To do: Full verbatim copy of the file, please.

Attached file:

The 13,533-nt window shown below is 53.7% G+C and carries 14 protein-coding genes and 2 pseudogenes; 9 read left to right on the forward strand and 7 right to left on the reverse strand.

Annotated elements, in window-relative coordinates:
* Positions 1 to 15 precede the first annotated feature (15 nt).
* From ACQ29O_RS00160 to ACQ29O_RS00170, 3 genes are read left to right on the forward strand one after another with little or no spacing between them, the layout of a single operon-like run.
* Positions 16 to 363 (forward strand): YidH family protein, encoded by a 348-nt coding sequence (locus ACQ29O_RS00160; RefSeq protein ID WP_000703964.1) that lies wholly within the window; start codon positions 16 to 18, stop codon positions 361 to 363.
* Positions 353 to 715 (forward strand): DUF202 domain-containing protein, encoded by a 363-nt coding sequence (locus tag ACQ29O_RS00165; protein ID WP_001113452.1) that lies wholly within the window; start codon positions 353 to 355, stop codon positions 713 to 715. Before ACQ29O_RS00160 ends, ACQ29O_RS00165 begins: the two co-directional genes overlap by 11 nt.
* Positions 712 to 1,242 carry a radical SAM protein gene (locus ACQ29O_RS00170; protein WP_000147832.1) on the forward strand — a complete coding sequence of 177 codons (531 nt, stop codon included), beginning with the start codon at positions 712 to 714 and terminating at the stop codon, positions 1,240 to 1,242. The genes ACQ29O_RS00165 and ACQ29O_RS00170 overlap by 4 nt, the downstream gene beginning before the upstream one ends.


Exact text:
The 13,533-nt window shown below is 53.7% G+C and carries 14 protein-coding genes and 2 pseudogenes; 9 read left to right on the forward strand and 7 right to left on the reverse strand.

Annotated elements, in window-relative coordinates:
* Positions 1 to 15 precede the first annotated feature (15 nt).
* From ACQ29O_RS00160 to ACQ29O_RS00170, 3 genes are read left to right on the forward strand one after another with little or no spacing between them, the layout of a single operon-like run.
* Positions 16 to 363 (forward strand): YidH family protein, encoded by a 348-nt coding sequence (locus ACQ29O_RS00160; RefSeq protein ID WP_000703964.1) that lies wholly within the window; start codon positions 16 to 18, stop codon positions 361 to 363.
* Positions 353 to 715 (forward strand): DUF202 domain-containing protein, encoded by a 363-nt coding sequence (locus tag ACQ29O_RS00165; protein ID WP_001113452.1) that lies wholly within the window; start codon positions 353 to 355, stop codon positions 713 to 715. Before ACQ29O_RS00160 ends, ACQ29O_RS00165 begins: the two co-directional genes overlap by 11 nt.
* Positions 712 to 1,242 carry a radical SAM protein gene (locus ACQ29O_RS00170; protein WP_000147832.1) on the forward strand — a complete coding sequence of 177 codons (531 nt, stop codon included), beginning with the start codon at positions 712 to 714 and terminating at the stop codon, positions 1,240 to 1,242. The genes ACQ29O_RS00165 and ACQ29O_RS00170 overlap by 4 nt, the downstream gene beginning before the upstream one ends.